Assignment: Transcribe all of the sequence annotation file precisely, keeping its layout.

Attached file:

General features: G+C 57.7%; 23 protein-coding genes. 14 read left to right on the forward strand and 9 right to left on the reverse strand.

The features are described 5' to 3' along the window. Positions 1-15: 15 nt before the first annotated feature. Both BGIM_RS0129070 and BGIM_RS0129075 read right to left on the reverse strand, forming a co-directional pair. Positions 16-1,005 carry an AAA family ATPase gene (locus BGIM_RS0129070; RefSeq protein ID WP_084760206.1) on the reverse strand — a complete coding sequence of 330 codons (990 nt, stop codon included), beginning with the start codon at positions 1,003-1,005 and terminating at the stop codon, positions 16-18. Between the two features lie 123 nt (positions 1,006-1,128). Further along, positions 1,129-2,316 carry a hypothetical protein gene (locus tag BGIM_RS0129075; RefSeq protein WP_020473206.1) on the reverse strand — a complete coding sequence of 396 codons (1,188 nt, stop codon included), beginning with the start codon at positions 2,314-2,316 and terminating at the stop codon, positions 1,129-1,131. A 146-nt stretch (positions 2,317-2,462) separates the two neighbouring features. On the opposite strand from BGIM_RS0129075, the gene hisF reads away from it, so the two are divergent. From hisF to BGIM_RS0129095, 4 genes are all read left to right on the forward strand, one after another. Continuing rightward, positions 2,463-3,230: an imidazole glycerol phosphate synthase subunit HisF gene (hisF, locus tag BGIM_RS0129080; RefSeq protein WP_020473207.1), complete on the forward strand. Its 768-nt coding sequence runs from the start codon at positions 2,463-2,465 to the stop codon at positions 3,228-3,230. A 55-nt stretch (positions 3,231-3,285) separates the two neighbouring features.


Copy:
General features: G+C 57.7%; 23 protein-coding genes. 14 read left to right on the forward strand and 9 right to left on the reverse strand.

The features are described 5' to 3' along the window. Positions 1-15: 15 nt before the first annotated feature. Both BGIM_RS0129070 and BGIM_RS0129075 read right to left on the reverse strand, forming a co-directional pair. Positions 16-1,005 carry an AAA family ATPase gene (locus BGIM_RS0129070; RefSeq protein ID WP_084760206.1) on the reverse strand — a complete coding sequence of 330 codons (990 nt, stop codon included), beginning with the start codon at positions 1,003-1,005 and terminating at the stop codon, positions 16-18. Between the two features lie 123 nt (positions 1,006-1,128). Further along, positions 1,129-2,316 carry a hypothetical protein gene (locus tag BGIM_RS0129075; RefSeq protein WP_020473206.1) on the reverse strand — a complete coding sequence of 396 codons (1,188 nt, stop codon included), beginning with the start codon at positions 2,314-2,316 and terminating at the stop codon, positions 1,129-1,131. A 146-nt stretch (positions 2,317-2,462) separates the two neighbouring features. On the opposite strand from BGIM_RS0129075, the gene hisF reads away from it, so the two are divergent. From hisF to BGIM_RS0129095, 4 genes are all read left to right on the forward strand, one after another. Continuing rightward, positions 2,463-3,230: an imidazole glycerol phosphate synthase subunit HisF gene (hisF, locus tag BGIM_RS0129080; RefSeq protein WP_020473207.1), complete on the forward strand. Its 768-nt coding sequence runs from the start codon at positions 2,463-2,465 to the stop codon at positions 3,228-3,230. A 55-nt stretch (positions 3,231-3,285) separates the two neighbouring features.